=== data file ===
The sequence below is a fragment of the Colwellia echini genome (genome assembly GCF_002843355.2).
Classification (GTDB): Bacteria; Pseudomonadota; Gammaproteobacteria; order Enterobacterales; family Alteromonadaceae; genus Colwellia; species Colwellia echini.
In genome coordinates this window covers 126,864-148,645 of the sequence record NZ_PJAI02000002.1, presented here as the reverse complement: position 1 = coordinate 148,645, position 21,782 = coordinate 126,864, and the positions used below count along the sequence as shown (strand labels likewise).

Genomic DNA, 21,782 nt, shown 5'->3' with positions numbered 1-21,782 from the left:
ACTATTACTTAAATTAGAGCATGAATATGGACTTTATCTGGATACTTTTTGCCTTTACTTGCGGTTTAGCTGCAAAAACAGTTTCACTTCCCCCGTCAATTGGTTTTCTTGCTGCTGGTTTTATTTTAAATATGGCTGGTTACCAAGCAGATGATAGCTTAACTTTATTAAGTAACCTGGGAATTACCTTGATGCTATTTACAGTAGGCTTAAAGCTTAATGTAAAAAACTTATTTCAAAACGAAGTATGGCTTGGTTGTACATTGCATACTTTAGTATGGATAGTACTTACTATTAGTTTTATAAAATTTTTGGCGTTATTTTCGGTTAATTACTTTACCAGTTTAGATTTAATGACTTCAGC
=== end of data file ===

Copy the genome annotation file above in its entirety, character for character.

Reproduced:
The sequence below is a fragment of the Colwellia echini genome (genome assembly GCF_002843355.2).
Classification (GTDB): Bacteria; Pseudomonadota; Gammaproteobacteria; order Enterobacterales; family Alteromonadaceae; genus Colwellia; species Colwellia echini.
In genome coordinates this window covers 126,864-148,645 of the sequence record NZ_PJAI02000002.1, presented here as the reverse complement: position 1 = coordinate 148,645, position 21,782 = coordinate 126,864, and the positions used below count along the sequence as shown (strand labels likewise).

Genomic DNA, 21,782 nt, shown 5'->3' with positions numbered 1-21,782 from the left:
ACTATTACTTAAATTAGAGCATGAATATGGACTTTATCTGGATACTTTTTGCCTTTACTTGCGGTTTAGCTGCAAAAACAGTTTCACTTCCCCCGTCAATTGGTTTTCTTGCTGCTGGTTTTATTTTAAATATGGCTGGTTACCAAGCAGATGATAGCTTAACTTTATTAAGTAACCTGGGAATTACCTTGATGCTATTTACAGTAGGCTTAAAGCTTAATGTAAAAAACTTATTTCAAAACGAAGTATGGCTTGGTTGTACATTGCATACTTTAGTATGGATAGTACTTACTATTAGTTTTATAAAATTTTTGGCGTTATTTTCGGTTAATTACTTTACCAGTTTAGATTTAATGACTTCAGC